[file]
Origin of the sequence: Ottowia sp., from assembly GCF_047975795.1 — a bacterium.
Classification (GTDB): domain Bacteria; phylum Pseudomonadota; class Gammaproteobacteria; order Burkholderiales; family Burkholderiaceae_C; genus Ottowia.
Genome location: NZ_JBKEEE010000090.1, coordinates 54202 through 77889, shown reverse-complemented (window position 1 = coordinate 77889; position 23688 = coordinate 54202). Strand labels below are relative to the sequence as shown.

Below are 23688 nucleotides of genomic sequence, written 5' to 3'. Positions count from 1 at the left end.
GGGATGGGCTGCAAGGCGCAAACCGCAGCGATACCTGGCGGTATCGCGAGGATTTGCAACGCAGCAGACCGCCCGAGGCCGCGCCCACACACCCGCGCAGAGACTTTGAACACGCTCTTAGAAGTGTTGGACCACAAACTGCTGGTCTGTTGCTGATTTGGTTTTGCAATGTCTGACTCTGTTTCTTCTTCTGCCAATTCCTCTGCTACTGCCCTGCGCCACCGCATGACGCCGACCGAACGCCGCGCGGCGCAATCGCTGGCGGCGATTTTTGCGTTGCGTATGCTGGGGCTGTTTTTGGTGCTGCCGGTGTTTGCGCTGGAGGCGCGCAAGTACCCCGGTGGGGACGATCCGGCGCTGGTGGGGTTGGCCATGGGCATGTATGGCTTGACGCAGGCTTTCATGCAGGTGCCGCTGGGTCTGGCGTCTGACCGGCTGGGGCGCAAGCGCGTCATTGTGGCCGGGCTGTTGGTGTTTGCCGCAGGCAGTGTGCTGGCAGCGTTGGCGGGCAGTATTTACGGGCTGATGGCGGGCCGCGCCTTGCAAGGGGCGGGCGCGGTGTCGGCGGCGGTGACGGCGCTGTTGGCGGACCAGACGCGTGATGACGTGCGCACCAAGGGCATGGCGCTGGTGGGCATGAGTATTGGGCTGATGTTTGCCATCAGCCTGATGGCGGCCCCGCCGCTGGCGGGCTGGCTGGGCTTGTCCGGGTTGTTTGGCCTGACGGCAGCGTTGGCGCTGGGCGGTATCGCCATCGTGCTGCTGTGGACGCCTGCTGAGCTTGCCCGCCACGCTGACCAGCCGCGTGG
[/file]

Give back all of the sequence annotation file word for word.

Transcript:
Origin of the sequence: Ottowia sp., from assembly GCF_047975795.1 — a bacterium.
Classification (GTDB): domain Bacteria; phylum Pseudomonadota; class Gammaproteobacteria; order Burkholderiales; family Burkholderiaceae_C; genus Ottowia.
Genome location: NZ_JBKEEE010000090.1, coordinates 54202 through 77889, shown reverse-complemented (window position 1 = coordinate 77889; position 23688 = coordinate 54202). Strand labels below are relative to the sequence as shown.

Below are 23688 nucleotides of genomic sequence, written 5' to 3'. Positions count from 1 at the left end.
GGGATGGGCTGCAAGGCGCAAACCGCAGCGATACCTGGCGGTATCGCGAGGATTTGCAACGCAGCAGACCGCCCGAGGCCGCGCCCACACACCCGCGCAGAGACTTTGAACACGCTCTTAGAAGTGTTGGACCACAAACTGCTGGTCTGTTGCTGATTTGGTTTTGCAATGTCTGACTCTGTTTCTTCTTCTGCCAATTCCTCTGCTACTGCCCTGCGCCACCGCATGACGCCGACCGAACGCCGCGCGGCGCAATCGCTGGCGGCGATTTTTGCGTTGCGTATGCTGGGGCTGTTTTTGGTGCTGCCGGTGTTTGCGCTGGAGGCGCGCAAGTACCCCGGTGGGGACGATCCGGCGCTGGTGGGGTTGGCCATGGGCATGTATGGCTTGACGCAGGCTTTCATGCAGGTGCCGCTGGGTCTGGCGTCTGACCGGCTGGGGCGCAAGCGCGTCATTGTGGCCGGGCTGTTGGTGTTTGCCGCAGGCAGTGTGCTGGCAGCGTTGGCGGGCAGTATTTACGGGCTGATGGCGGGCCGCGCCTTGCAAGGGGCGGGCGCGGTGTCGGCGGCGGTGACGGCGCTGTTGGCGGACCAGACGCGTGATGACGTGCGCACCAAGGGCATGGCGCTGGTGGGCATGAGTATTGGGCTGATGTTTGCCATCAGCCTGATGGCGGCCCCGCCGCTGGCGGGCTGGCTGGGCTTGTCCGGGTTGTTTGGCCTGACGGCAGCGTTGGCGCTGGGCGGTATCGCCATCGTGCTGCTGTGGACGCCTGCTGAGCTTGCCCGCCACGCTGACCAGCCGCGTGG